Roundups Law and Policy

Gavel Drop: Republicans Can’t Help But Play Politics With the Judiciary

Jessica Mason Pieklo & Imani Gandy

Republicans have a good grip on the courts and are fighting hard to keep it that way.

Welcome to Gavel Drop, our roundup of legal news, headlines, and head-shaking moments in the courts.

Linda Greenhouse has another don’t-miss column in the New York Times on how the GOP outsourced the judicial nomination process to the National Rifle Association.

Meanwhile, Dahlia Lithwick has this smart piece on how we know the U.S. Supreme Court is the biggest election issue this year: The Republicans refuse to talk about it.

The American Academy of Pediatrics is urging doctors to fill in the blanks left by “abstinence-centric” sex education and talk to their young patients about issues including sexual consent and gender identity.

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Good news from Alaska, where the state’s supreme court struck down its parental notification law.

Bad news from Virginia, though, where the supreme court struck down Democratic Gov. Terry McAuliffe’s executive order restoring voting rights to more than 200,000 felons.

Wisconsin Gov. Scott Walker (R) will leave behind one of the most politicized state supreme courts in modern history.

Turns out all those health gadgets and apps leave their users vulnerable to inadvertently disclosing private health data.

Julie Rovner breaks down the strategies anti-choice advocates are considering after their Supreme Court loss in Whole Woman’s Health v. Hellerstedt.   

Finally, Becca Andrews at Mother Jones writes that Texas intends to keep passing abortion restrictions based on junk science, despite its loss in Whole Woman’s Health.

Culture & Conversation Human Rights

Let’s Stop Conflating Self-Care and Actual Care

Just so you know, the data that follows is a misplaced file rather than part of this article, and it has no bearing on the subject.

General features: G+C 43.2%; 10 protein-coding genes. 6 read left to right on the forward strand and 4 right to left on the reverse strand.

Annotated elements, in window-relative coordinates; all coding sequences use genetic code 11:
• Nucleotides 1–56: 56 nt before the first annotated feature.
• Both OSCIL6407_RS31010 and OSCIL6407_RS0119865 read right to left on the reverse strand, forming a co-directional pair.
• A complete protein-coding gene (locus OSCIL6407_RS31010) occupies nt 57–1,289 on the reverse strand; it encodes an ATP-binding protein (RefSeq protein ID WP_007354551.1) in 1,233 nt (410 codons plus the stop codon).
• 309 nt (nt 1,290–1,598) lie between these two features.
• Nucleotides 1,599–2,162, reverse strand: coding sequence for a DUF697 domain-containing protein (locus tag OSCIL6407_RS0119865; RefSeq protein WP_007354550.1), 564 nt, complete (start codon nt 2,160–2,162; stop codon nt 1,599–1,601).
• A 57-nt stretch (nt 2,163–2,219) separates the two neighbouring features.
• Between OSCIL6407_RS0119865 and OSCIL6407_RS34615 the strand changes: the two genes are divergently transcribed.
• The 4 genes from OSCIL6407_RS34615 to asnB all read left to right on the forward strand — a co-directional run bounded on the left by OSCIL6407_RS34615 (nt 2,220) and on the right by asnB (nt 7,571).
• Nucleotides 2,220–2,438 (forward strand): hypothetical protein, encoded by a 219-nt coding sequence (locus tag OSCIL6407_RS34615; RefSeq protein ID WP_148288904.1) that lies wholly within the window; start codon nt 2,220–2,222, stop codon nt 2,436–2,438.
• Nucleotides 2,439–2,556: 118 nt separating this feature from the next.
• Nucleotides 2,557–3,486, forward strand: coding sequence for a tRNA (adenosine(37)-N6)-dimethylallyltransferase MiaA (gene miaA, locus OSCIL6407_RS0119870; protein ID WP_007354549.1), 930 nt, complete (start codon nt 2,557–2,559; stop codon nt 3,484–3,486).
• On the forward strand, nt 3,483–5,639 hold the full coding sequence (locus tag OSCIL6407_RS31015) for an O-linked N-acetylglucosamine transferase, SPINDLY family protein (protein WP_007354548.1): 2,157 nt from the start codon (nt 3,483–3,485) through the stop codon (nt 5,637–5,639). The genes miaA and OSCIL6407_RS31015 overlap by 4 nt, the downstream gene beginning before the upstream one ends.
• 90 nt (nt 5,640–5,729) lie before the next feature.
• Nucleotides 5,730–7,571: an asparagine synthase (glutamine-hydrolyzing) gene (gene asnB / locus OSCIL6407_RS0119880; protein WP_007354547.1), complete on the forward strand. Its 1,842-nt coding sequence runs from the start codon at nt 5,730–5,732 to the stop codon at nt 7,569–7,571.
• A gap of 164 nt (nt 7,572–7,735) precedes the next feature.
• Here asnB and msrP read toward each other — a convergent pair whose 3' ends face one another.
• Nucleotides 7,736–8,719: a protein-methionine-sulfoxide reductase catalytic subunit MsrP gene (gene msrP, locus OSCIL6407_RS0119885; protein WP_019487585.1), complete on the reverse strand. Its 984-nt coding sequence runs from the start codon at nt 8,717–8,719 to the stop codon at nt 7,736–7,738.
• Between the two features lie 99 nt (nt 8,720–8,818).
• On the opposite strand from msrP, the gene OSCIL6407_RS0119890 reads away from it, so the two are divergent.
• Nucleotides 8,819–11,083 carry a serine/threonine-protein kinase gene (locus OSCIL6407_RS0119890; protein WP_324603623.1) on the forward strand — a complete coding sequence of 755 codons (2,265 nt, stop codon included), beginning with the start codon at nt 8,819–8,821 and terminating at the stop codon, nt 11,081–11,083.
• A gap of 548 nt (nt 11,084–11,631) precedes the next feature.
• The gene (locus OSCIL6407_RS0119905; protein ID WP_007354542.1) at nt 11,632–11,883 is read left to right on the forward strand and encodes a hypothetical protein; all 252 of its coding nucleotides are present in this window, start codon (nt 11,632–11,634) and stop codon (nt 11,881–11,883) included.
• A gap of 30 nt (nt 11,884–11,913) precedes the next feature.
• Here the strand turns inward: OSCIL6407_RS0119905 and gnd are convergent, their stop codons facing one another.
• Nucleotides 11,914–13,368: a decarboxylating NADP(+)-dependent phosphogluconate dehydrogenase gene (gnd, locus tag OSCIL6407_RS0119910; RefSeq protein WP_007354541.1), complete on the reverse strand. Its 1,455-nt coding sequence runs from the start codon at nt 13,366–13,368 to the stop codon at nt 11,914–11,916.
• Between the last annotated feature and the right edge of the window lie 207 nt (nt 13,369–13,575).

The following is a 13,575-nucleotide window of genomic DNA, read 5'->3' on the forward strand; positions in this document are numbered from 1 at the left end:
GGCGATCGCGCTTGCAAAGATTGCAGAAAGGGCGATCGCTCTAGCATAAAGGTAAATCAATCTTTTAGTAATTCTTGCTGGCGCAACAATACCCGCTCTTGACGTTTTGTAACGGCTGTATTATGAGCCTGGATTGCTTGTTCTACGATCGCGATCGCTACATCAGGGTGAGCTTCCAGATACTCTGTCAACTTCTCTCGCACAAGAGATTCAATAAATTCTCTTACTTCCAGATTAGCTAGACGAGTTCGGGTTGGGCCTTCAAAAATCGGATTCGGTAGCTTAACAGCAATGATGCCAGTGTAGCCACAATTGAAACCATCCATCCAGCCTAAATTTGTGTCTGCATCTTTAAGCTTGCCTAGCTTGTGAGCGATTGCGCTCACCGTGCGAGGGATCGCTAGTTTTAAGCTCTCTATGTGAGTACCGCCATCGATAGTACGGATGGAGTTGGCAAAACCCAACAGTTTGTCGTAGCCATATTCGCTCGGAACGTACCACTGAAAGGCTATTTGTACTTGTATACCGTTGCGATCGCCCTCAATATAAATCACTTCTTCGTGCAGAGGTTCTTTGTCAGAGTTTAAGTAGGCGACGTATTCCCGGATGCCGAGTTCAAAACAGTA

Katie Klabusich

It's time for a shift in the use of “self-care” that creates space for actual care apart from the extra kindnesses and important, small indulgences that may be part of our self-care rituals, depending on our ability to access such activities.

As a chronically ill, chronically poor person, I have feelings about when, why, and how the phrase “self-care” is invoked. When International Self-Care Day came to my attention, I realized that while I laud the effort to prevent some of the 16 million people the World Health Organization reports die prematurely every year from noncommunicable diseases, the American notion of self-care—ironically—needs some work.

I propose a shift in the use of “self-care” that creates space for actual care apart from the extra kindnesses and important, small indulgences that may be part of our self-care rituals, depending on our ability to access such activities. How we think about what constitutes vital versus optional care affects whether/when we do those things we should for our health and well-being. Some of what we have come to designate as self-care—getting sufficient sleep, treating chronic illness, allowing ourselves needed sick days—shouldn’t be seen as optional; our culture should prioritize these things rather than praising us when we scrape by without them.